How might physical activity be linked to reduced risks of cancer?
Exercise has a number of biological effects on the body, some of which have been proposed to explain associations with specific cancers, including:
- Lowering the levels of hormones, such as insulin and estrogen, and of certain growth factors that have been associated with cancer development and progression23 [breast, colon]
- Helping to prevent obesity and decreasing the harmful effects of obesity, particularly the development of insulin resistance (failure of the body’s cells to respond to insulin)
- Reducing inflammation
- Improving immune system function
- Altering the metabolism of bile acids, resulting in decreased exposure of the gastrointestinal tract to these suspected carcinogens24,25 [colon]
- Reducing the amount of time it takes for food to travel through the digestive system, which decreases gastrointestinal tract exposure to possible carcinogens [colon]
Is being sedentary linked to health risks?
Yes. Sedentary behavior, such as prolonged periods of television viewing, sitting, and lying down, is a risk factor for developing chronic conditions, including cancer, cardiovascular disease, and type 2 diabetes, and for premature death.26,27 In some studies, the association of sedentary behavior with these outcomes is independent of physical activity—that is, the increased risks of disease associated with being sedentary are not lessened by physical activity. However, in one large meta-analysis28 an increase in cancer mortality was seen only in those sedentary people with the least physical activity.
How much physical activity is recommended for general health benefits?
The U.S. Department of Health and Human Services 2008 Physical Activity Guidelines for Americans recommends that, for substantial health benefits, adults engage in at least 150 minutes (2 hours and 30 minutes) of moderate-intensity aerobic physical activity, 75 minutes (1 hour and 15 minutes) of vigorous-intensity aerobic physical activity, or an equivalent combination of moderate- and vigorous-intensity activity, every week. Aerobic physical activity should be performed in episodes of at least 10 minutes, preferably spread throughout the week. Examples of moderate-intensity and vigorous-intensity physical activities can be found on CDC’s Physical Activity website.
For children and adolescents, the guidelines recommend at least 60 minutes (1 hour) of physical activity daily. Most of the 60 or more minutes a day should be either moderate- or vigorous-intensity aerobic physical activity, and should include vigorous-intensity physical activity at least 3 days a week. As part of their 60 or more minutes of daily physical activity, children and adolescents should include muscle-strengthening physical activity on at least 3 days of the week and bone-strengthening physical activity on at least 3 days of the week.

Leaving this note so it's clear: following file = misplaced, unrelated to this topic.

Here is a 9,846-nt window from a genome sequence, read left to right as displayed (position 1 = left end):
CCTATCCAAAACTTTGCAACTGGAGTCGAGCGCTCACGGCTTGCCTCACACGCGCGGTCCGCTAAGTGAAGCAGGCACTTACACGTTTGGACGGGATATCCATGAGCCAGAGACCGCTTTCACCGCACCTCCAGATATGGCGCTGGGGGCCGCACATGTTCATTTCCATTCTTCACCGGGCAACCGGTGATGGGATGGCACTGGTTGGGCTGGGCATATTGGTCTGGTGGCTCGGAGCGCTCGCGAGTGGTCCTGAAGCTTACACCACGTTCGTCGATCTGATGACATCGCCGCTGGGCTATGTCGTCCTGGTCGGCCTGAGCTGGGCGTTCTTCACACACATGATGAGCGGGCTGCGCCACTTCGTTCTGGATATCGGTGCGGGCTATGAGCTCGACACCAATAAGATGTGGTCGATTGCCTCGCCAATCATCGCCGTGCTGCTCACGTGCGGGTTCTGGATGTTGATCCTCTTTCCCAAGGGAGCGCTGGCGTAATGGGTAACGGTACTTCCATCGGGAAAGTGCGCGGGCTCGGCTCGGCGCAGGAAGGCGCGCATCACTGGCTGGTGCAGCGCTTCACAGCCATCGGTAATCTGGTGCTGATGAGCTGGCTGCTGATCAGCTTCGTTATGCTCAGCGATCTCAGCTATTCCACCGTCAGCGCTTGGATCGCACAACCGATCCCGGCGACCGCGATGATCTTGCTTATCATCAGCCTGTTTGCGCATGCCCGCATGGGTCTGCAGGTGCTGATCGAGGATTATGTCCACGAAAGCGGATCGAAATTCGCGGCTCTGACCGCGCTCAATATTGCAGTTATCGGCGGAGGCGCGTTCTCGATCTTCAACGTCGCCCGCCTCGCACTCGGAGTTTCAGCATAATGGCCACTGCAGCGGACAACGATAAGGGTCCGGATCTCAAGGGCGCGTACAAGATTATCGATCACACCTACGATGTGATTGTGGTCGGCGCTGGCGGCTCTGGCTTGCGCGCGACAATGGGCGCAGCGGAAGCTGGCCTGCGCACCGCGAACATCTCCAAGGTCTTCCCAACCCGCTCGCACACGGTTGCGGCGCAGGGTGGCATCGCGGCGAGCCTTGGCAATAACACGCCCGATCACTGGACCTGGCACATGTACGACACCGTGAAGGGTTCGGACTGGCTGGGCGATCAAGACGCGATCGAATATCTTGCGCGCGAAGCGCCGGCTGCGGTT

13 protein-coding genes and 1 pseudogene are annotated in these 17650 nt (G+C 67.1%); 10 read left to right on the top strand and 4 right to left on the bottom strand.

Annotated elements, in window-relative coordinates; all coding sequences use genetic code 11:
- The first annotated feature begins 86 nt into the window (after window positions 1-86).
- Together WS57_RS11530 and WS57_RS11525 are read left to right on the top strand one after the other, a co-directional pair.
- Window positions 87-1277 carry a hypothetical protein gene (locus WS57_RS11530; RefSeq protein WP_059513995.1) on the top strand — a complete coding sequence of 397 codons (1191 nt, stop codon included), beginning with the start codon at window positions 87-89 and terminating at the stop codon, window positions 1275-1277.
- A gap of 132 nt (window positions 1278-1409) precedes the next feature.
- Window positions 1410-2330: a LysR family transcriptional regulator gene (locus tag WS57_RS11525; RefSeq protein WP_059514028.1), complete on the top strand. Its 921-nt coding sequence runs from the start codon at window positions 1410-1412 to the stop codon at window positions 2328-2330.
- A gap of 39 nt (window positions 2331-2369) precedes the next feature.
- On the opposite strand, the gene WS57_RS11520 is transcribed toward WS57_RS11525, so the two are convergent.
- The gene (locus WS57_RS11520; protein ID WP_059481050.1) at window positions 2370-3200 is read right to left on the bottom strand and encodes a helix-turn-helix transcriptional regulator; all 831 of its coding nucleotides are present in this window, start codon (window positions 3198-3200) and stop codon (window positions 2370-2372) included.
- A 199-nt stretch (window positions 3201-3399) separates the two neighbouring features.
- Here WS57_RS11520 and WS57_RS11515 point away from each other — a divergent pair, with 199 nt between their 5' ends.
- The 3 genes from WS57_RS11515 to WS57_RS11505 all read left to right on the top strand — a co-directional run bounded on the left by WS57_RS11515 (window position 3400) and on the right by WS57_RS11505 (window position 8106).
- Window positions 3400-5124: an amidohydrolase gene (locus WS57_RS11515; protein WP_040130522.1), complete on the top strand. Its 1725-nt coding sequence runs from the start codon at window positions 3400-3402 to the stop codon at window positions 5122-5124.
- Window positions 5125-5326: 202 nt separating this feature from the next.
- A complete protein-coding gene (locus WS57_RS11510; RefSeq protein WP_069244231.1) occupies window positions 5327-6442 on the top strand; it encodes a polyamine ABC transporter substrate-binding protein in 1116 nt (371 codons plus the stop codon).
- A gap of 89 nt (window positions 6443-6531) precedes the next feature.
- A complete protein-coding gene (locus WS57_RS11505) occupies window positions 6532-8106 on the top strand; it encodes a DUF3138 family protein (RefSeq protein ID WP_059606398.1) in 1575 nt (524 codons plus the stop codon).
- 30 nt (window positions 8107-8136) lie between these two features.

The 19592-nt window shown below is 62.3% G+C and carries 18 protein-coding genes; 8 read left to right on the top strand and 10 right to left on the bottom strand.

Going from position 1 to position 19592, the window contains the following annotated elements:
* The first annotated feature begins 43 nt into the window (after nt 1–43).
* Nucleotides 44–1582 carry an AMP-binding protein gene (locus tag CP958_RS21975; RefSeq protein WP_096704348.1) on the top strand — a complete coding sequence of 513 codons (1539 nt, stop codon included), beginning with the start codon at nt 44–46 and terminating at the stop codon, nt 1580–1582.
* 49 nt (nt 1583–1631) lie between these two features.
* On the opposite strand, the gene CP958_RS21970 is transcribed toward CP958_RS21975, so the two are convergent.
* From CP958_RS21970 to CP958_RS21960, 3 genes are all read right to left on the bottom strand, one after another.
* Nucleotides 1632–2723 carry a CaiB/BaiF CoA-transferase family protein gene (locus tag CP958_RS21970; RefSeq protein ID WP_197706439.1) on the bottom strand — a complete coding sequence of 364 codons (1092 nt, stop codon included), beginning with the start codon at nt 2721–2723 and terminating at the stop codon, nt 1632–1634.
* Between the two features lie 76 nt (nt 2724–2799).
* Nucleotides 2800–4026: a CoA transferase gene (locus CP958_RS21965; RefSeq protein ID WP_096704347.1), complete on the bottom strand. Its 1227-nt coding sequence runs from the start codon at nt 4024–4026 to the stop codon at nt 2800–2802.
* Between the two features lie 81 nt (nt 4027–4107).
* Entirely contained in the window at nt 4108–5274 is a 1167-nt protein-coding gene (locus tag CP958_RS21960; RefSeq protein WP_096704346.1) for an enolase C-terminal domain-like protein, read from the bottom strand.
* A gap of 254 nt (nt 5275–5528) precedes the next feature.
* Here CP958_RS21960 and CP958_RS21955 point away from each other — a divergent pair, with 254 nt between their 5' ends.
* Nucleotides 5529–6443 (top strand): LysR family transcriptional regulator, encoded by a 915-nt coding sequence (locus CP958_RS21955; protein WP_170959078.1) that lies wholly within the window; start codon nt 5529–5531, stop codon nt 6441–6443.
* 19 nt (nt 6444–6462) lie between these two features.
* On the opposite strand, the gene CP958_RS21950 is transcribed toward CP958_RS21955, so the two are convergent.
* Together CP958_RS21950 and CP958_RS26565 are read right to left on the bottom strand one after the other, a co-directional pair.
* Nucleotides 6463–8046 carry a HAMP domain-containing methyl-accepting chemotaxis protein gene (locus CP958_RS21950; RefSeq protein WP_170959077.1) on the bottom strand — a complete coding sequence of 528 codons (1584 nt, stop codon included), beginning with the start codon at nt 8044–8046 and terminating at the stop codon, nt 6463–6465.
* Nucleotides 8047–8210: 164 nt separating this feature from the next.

Is physical activity beneficial for cancer survivors?
Research indicates that physical activity may have beneficial effects for several aspects of cancer survivorship—specifically, weight gain, quality of life, cancer recurrence or progression, and prognosis (likelihood of survival).29,30 Most of the evidence for the potential benefits of physical activity in cancer survivors comes from people diagnosed with breast, prostate, or colorectal cancer.26
Weight gain. Both reduced physical activity and the side effects of cancer treatment can contribute to weight gain after a cancer diagnosis. In a cohort study (a type of epidemiologic study), weight gain after breast cancer diagnosis was linked to worse survival.31In a 2012 meta-analysis of randomized controlled clinical trials examining physical activity in cancer survivors, physical activity was found to reduce both body mass index and body weight.32
Quality of life. A 2012 Cochrane Collaboration systematic review of controlled clinical trials of exercise interventions in cancer survivors indicated that physical activity may have beneficial effects on overall health-related quality of life and on specific quality-of-life issues, including body image/self-esteem, emotional well-being, sexuality, sleep disturbance, social functioning, anxiety, fatigue, and pain.33 In a 2012 meta-analysis of randomized controlled trials examining physical activity in cancer survivors, physical activity was found to reduce fatigue and depression and to improve physical functioning, social functioning, and mental health.32
Recurrence, progression, and survival. Being physically active after a cancer diagnosis is linked to better cancer-specific outcomes for several cancer types.34